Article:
Born in 1969 in Marburg, Germany, Ulrich Köhler studied Fine Arts in Quimper, France, philosophy in Hamburg and later Visual Communication at the University of Fine Arts in Hamburg, where he also made his first short films. His feature films Bungalow (2002) and Windows on Monday (2006) premiered at the Berlinale and screened at many festivals worldwide, winning national and international awards (Buenos Aires, Thessaloniki…). His Sleeping Sickness (2011) premiered in Competition at the Berlinale and won the Silver Bear for Best Directing. In My Room (2018) celebrated its premiere in the official program of the Cannes Film Festival “Un certain regard” section.
Ayten Amin has been working in the film industry for the past 15 years. Her first short film, Her Man (2006), was selected for the Clermont-Ferrand Film Festival and received several prizes. In 2013, her debut feature, Villa 69, received the Special Jury Award for Arab Film at the Abu Dhabi Film Festival. Throughout her career, Ayten has received multiple awards, such as the Cairo Film Connection Award for Best Film and the Hubert Bals Award at the Durban FilmMart. She co-directed the documentary Tahrir 2011, which was selected for the Venice International Film Festival and the Toronto International Film Festival, and was nominated for Best Documentary in Cinema For Peace in Berlin in 2012. In 2019, she directed 20 episodes of the hit drama Saabe’ Gaar (The Seventh Neighbour), a 70-episode TV series. Souad is her second fiction feature.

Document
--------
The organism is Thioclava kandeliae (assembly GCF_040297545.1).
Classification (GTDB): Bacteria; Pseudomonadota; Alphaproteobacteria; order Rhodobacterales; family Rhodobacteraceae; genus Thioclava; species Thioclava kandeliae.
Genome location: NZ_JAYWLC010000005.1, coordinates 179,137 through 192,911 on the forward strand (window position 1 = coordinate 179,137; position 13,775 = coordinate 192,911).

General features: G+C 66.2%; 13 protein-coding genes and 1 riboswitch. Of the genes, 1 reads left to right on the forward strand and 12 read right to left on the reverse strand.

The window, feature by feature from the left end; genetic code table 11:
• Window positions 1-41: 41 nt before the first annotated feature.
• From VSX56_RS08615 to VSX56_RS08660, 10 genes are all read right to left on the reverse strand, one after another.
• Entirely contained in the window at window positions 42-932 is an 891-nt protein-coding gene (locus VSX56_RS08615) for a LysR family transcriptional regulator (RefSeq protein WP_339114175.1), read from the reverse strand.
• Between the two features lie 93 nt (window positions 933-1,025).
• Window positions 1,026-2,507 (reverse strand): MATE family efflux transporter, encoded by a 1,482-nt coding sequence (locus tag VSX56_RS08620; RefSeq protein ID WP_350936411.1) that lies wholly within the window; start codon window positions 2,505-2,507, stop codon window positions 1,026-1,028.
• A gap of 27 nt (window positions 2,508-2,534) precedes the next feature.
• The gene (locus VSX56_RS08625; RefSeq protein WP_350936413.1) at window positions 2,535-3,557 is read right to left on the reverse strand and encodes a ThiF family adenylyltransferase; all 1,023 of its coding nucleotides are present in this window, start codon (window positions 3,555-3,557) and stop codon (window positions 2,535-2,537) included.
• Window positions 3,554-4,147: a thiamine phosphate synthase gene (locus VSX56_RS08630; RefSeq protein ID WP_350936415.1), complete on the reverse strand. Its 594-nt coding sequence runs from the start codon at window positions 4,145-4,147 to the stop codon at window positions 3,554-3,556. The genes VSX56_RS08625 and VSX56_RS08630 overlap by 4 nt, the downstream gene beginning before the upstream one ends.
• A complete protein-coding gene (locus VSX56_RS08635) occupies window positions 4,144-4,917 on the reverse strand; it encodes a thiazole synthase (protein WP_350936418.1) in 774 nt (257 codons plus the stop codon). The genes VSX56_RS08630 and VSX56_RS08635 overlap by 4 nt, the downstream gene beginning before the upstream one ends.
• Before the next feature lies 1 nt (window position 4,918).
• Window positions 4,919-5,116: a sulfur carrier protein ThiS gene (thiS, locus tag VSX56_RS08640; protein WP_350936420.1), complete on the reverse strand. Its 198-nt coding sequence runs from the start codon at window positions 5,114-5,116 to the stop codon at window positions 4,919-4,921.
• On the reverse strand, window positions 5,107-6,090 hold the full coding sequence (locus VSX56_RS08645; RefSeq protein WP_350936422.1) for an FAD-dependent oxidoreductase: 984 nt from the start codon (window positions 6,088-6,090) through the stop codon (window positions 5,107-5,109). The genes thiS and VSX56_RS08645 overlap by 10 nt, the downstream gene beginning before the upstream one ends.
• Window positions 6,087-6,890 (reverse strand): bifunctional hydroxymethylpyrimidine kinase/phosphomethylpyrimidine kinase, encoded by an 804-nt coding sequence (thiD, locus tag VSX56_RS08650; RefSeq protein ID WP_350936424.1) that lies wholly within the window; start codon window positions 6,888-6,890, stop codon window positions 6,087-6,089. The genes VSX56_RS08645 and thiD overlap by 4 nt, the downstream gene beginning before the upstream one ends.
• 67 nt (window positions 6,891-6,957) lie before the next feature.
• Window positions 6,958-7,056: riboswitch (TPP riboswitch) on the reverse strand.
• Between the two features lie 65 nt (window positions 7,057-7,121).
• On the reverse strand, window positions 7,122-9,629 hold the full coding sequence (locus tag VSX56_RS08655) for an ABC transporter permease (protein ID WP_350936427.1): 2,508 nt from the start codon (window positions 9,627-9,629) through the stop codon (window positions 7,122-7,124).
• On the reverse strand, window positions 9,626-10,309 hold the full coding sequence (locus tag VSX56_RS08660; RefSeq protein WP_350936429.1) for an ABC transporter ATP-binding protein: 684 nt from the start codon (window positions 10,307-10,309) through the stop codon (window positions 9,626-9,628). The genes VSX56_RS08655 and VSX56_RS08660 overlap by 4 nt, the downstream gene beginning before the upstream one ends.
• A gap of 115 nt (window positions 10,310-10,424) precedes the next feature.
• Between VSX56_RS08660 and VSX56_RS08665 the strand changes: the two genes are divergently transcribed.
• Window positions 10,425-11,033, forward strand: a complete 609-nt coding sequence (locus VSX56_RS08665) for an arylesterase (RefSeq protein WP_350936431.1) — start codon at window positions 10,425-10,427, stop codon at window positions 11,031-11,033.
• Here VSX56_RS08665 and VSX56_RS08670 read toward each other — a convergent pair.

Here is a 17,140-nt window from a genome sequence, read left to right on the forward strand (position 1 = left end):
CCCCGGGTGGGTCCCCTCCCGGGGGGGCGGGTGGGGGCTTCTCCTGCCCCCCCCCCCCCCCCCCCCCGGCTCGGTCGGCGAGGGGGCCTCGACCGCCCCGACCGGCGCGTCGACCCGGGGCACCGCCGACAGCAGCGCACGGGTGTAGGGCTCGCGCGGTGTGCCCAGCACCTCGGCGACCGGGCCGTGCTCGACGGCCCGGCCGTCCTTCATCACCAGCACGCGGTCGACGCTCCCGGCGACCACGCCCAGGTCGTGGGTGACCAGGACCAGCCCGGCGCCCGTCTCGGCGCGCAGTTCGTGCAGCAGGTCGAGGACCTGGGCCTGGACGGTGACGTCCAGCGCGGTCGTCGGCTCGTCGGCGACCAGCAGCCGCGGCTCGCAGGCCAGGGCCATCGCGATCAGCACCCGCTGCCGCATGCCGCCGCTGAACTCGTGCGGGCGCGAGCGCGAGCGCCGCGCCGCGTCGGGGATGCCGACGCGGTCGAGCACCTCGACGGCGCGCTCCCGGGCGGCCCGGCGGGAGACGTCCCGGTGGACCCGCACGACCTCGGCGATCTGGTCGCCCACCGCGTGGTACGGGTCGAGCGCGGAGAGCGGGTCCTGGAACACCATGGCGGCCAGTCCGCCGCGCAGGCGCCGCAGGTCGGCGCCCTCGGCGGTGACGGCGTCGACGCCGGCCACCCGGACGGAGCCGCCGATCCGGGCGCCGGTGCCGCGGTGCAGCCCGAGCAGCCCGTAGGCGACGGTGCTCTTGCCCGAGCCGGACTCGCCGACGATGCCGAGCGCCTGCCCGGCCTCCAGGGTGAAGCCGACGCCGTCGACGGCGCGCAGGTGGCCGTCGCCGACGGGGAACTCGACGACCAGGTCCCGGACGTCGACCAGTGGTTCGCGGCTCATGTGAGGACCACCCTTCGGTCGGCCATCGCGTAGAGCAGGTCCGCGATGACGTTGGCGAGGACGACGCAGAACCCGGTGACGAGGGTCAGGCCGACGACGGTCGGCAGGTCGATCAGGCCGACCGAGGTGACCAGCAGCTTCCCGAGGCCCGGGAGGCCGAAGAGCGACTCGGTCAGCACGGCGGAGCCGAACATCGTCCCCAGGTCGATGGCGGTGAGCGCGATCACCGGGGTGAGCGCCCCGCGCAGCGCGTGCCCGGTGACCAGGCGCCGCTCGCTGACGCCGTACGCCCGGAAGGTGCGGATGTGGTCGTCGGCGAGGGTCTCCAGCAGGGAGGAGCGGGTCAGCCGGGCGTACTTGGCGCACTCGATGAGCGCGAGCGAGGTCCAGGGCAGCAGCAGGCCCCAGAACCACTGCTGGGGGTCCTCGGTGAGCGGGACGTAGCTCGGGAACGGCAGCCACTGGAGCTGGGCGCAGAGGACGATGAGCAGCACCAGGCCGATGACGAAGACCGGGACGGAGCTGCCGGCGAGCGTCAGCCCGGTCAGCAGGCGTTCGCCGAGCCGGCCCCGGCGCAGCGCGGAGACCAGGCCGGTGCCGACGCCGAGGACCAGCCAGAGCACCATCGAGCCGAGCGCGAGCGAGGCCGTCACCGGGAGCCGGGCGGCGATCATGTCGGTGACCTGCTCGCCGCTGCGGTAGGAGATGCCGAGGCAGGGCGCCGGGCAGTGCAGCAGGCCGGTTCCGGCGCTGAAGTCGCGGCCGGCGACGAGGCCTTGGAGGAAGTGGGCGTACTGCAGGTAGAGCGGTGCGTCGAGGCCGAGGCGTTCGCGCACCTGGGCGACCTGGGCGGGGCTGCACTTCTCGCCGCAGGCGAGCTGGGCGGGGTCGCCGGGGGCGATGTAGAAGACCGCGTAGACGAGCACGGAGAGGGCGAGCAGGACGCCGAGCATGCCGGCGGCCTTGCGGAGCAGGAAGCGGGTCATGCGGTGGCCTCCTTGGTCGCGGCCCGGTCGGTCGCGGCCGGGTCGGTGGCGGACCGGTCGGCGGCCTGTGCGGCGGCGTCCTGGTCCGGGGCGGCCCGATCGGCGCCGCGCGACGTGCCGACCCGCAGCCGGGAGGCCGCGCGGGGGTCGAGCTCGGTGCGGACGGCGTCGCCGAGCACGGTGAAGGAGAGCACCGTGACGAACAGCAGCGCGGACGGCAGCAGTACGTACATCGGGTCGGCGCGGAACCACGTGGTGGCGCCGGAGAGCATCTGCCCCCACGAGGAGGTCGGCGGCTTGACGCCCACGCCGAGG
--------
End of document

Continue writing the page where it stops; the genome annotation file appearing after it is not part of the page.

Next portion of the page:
Born in São Paulo in 1974, Marcela Lordy graduated from the film department at the prestigious FAAP (Fundação Armando Alvares Penteado) and then specialised in directing actors at EICTV, the International School of Film and TV in Cuba, working both as a teacher and an assistant director. She directed the short films Sonhos de Lulu (2009), Aluga-se (2012) and Ser O Que Se É (2018), the telefilm A Musa Impassíve(2010) and the documentary Ouvir o Rio: uma escultura sonora de Cildo Meireles (2012), before making her first feature, The Book of Delights.
Born in Argentina, Paula Hernández graduated from the Instituto Vocacional de Arte in 1988 and from the Universidad del Cine in Buenos Aires in 1996. Hernández has been working in the film industry since 1989 and has made several short films, documentaries, and feature films. Her first feature, Inheritance (2001), won numerous awards, including Best First Feature, Best Actress, and the Audience Award at the Amiens festival in France. Since then, she has made Rain (2008; Best Film at the Mannheim festival), Un Amor (2011), and The Sleepwalkers (2019; selected by numerous festivals including Toronto, Busan, and Gothenburg). The Siamese Bond had its world premiere at the Mar del Plata festival in Argentina.